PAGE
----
428

ConsumTechNotes2011.vp  

Gasoline and Diesel Fuel Update (EIA)

oxygenate oxygenate (blended up to 10 percent concentration). A small amount of fuel ethanol is used as an alternative fuel, such as E85. It is typically produced chemically from ethylene, or biologically from fermentation of various sugars from carbo- hydrates found in agricultural crops and cellulosic residues from crops or wood. For 1981 forward, fuel ethanol estimates are maintained separately from motor gasoline in SEDS and shown in the state energy consumption data tables to illustrate renewable energy use. The U.S. total fuel ethanol consumption in SEDS is a series developed by the U.S. Energy Information Administration (EIA) from annual reports of field production of oxygenated gasoline (prior to 2005), finished motor gasoline and motor gasoline blending components adjustments (2005 for- ward), and refinery and blender net inputs of fuel ethanol (all years). The fuel ethanol

429

PriceTechNotes2011.vp  

Gasoline and Diesel Fuel Update (EIA)

Data Data 2011: Prices and Expenditures 135 A P P E N D I X A Price and Expenditure Variables ARICD Asphalt and road oil price in the industrial Dollars per million Btu ARICDZZ is independent. sector. ARICDUS = ARICVUS / ARICBUS * 1000 ARICV Asphalt and road oil expenditures in the Million dollars ARICVZZ = ARICBZZ * ARICDZZ / 1000 industrial sector. ARICVUS = SARICVZZ ARTCD Asphalt and road oil average price, all sectors. Dollars per million Btu ARTCD = ARICD ARTCV Asphalt and road oil total expenditures. Million dollars ARTCV = ARICV ARTXD Asphalt and road oil average price, all end-use Dollars per million Btu ARTXD = ARTXV / ARTXB * 1000 sectors. ARTXV Asphalt and road oil total end-use expenditures. Million dollars ARTXV = ARICV AVACD Aviation gasoline price in the transportation Dollars per million Btu AVACDZZ is independent. sector. AVACDUS = AVACVUS / AVACBUS * 1000 AVACV Aviation gasoline

430

PriceTechNotes2011.vp  

Gasoline and Diesel Fuel Update (EIA)

Current-Dollar Current-Dollar Gross Domestic Product by State The current-dollar gross domestic product (GDP) data used in the U.S. Energy Information Administration State Energy Data System (SEDS) to calculate total energy consumed per current dollar of output are shown in Tables B1 through B4. The data are the U.S. Department of Commerce, Bureau of Economic Analysis, current-dollar GDP estimates by state. The estimates are released June of each year. For 1970 through 1996, BEA reports current-dollar GDP by state based on the Standard Industrial Classification (SIC). For 1997 forward, the BEA reports current-dollar GDP by state based on the 1997 North Ameri- can Classification System (NAICS). Given this discontinuity in the GDP by states series at 1997, users of these data are strongly cautioned against appending the two data series in an attempt to construct a single time se- ries of GDP by state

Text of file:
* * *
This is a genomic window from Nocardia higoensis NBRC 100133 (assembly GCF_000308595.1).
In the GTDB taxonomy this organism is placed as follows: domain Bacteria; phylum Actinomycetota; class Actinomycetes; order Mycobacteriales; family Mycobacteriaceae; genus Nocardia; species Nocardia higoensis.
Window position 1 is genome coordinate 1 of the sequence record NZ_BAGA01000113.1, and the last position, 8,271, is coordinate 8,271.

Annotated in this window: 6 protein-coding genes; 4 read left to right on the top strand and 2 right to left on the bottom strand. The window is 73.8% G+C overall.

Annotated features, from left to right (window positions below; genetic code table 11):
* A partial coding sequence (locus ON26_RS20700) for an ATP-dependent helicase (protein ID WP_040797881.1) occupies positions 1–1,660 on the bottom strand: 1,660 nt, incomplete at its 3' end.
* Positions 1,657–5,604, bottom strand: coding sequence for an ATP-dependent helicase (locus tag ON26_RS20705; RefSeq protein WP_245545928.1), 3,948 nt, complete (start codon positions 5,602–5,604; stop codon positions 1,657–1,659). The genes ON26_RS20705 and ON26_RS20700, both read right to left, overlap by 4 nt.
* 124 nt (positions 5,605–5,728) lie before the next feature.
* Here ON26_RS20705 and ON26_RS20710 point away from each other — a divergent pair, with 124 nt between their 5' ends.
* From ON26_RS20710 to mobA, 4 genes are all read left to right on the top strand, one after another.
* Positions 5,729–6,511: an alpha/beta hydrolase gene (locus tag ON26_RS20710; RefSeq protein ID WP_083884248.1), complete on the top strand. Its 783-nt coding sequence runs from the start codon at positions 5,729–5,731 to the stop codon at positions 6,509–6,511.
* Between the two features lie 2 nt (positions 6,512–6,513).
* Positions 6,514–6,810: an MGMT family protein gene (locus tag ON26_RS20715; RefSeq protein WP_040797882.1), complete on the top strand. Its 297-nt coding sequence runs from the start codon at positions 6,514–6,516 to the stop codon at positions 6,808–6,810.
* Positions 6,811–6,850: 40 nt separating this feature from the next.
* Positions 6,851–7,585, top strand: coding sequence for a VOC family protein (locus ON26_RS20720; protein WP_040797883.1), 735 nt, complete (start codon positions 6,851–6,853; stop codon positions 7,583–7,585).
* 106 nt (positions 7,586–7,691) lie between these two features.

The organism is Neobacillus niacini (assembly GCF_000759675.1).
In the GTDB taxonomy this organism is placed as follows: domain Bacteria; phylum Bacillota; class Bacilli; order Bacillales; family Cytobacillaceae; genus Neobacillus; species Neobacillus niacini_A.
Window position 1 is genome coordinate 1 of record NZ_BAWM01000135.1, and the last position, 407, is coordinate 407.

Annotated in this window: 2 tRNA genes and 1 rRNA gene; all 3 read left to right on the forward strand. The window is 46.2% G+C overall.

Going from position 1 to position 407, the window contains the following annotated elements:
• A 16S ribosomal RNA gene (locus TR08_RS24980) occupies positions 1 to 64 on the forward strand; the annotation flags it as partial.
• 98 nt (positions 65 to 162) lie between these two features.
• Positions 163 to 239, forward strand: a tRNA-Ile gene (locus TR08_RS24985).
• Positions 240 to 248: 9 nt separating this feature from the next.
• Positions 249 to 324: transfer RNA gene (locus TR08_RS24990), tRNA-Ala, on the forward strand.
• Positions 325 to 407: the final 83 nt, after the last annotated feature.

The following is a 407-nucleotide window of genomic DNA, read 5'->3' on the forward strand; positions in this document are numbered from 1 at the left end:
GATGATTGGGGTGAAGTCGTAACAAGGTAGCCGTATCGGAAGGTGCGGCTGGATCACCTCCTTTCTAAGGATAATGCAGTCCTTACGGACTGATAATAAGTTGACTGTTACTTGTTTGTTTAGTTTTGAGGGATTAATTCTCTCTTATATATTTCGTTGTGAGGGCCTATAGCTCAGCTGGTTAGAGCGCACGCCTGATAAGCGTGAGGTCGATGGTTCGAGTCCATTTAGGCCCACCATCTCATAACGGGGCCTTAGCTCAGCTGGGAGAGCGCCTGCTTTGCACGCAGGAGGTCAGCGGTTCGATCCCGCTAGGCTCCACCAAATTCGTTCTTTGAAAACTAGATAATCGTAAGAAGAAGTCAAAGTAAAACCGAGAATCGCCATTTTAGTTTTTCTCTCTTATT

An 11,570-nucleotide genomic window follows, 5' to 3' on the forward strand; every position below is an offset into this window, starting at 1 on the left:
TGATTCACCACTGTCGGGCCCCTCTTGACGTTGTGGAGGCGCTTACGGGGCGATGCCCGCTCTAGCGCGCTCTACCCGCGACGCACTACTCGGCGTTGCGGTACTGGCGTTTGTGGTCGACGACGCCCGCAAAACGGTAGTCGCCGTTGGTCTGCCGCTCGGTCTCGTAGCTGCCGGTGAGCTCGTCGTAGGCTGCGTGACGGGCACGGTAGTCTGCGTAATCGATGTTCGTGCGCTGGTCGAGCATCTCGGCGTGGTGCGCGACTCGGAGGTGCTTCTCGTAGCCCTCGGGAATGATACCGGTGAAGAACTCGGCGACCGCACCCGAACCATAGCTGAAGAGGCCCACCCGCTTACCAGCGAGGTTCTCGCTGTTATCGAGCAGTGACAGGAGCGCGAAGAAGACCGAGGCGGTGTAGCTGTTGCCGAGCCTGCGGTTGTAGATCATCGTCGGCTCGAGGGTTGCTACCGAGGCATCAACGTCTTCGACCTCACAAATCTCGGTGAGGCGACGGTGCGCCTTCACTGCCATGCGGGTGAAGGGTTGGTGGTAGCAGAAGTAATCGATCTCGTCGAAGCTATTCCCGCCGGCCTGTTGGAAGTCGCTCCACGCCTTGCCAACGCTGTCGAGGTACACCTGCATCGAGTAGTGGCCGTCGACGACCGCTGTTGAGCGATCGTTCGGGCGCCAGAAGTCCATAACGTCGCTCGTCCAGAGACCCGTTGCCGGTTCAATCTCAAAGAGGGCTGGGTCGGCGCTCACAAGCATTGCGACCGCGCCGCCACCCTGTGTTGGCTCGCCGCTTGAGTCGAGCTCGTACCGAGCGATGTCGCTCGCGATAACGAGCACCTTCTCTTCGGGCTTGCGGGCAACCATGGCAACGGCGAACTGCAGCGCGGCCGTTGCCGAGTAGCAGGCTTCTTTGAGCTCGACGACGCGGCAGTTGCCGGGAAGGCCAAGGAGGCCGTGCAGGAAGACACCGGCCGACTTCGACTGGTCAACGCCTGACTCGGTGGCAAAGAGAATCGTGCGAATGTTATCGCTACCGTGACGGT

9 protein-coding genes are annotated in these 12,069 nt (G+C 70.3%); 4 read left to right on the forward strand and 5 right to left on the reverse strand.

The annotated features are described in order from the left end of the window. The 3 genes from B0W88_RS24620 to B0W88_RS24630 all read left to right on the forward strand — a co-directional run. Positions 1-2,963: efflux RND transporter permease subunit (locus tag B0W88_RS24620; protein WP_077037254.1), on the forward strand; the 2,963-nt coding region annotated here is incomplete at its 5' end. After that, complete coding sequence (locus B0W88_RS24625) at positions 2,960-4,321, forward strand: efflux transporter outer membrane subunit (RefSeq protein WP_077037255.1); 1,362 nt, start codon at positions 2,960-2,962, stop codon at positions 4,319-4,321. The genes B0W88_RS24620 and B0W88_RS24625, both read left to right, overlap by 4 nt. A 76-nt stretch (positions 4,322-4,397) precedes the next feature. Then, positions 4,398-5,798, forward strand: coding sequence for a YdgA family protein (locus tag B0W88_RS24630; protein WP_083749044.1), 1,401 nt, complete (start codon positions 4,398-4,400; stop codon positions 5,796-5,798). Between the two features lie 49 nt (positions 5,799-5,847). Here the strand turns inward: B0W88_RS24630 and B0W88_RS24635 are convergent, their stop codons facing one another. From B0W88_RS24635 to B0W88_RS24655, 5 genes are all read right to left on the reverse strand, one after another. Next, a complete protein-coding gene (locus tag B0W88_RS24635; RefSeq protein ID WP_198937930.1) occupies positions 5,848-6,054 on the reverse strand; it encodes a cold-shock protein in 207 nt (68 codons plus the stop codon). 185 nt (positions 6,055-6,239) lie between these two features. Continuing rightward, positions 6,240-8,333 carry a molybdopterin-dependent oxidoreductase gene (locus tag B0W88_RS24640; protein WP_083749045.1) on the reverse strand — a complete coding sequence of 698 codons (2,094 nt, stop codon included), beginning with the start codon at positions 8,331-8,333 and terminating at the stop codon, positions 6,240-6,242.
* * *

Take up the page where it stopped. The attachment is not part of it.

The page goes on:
431

Q:\asufinal_0107_demand.vp  

Gasoline and Diesel Fuel Update (EIA)

00 00 (AEO2000) Assumptions to the January 2000 With Projections to 2020 DOE/EIA-0554(2000) Introduction . . . . . . . . . . . . . . . . . . . . . . . . . . . . . . . . . . . . . . . . . . . . . . . . 2 Macroeconomic Activity Module . . . . . . . . . . . . . . . . . . . . . . . . . . . . . . . . . . . . . 13 International Energy Module . . . . . . . . . . . . . . . . . . . . . . . . . . . . . . . . . . . . . . . 15 Household Expenditures Module . . . . . . . . . . . . . . . . . . . . . . . . . . . . . . . . . . . . . 19 Residential Demand Module . . . . . . . . . . . . . . . . . . . . . . . . . . . . . . . . . . . . . . . 20 Commercial Demand Module . . . . . . . . . . . . . . . . . . . . . . . . . . . . . . . . . . . . . . . 28 Industrial Demand Module . . . . . . . . . . . . . . . . . . . . . . . . . . . . . . . . . . . . . . . . 38 Transportation Demand Module . . . . . . . . . . . . . . . . . . . . . . . . . . . . . . . . . . . . . 46 Electricity Market Module . . . . . . . . . . . . . . . . . . . . . . . . . . . . . . . . . . . . . . . . . 66 Oil and Gas Supply Module . . . . . . . . . . . . . . . . . . . . . . . . . . . . . . . . . . . . . . . . 80 Natural Gas Transmission and Distribution

432

Microsoft Word - S06246_VP_Report  

Office of Legacy Management (LM)

NFSS Vicinity Property T NFSS Vicinity Property T This page intentionally left blank Assessment Data Excerpt from Comprehensive Radiological Survey Off-Site Property T Niagara Falls Storage Site Appendix D NFSS Vicinity Property T Page D-1 This page intentionally left blank Appendix D NFSS Vicinity Property T Page D-2 Appendix D NFSS Vicinity Property T Page D-3 Appendix D NFSS Vicinity Property T Page D-4 Appendix D NFSS Vicinity Property T Page D-5 Appendix D NFSS Vicinity Property T Page D-6 Appendix D NFSS Vicinity Property T Page D-7 Appendix D NFSS Vicinity Property T Page D-8 Appendix D NFSS Vicinity Property T Page D-9 Appendix D NFSS Vicinity Property T Page D-10 Appendix D NFSS Vicinity Property T Page D-11 Appendix D NFSS Vicinity Property T Page D-12 Appendix D NFSS Vicinity Property T Page D-13

433

Microsoft Word - S06246_VP_Report  

Office of Legacy Management (LM)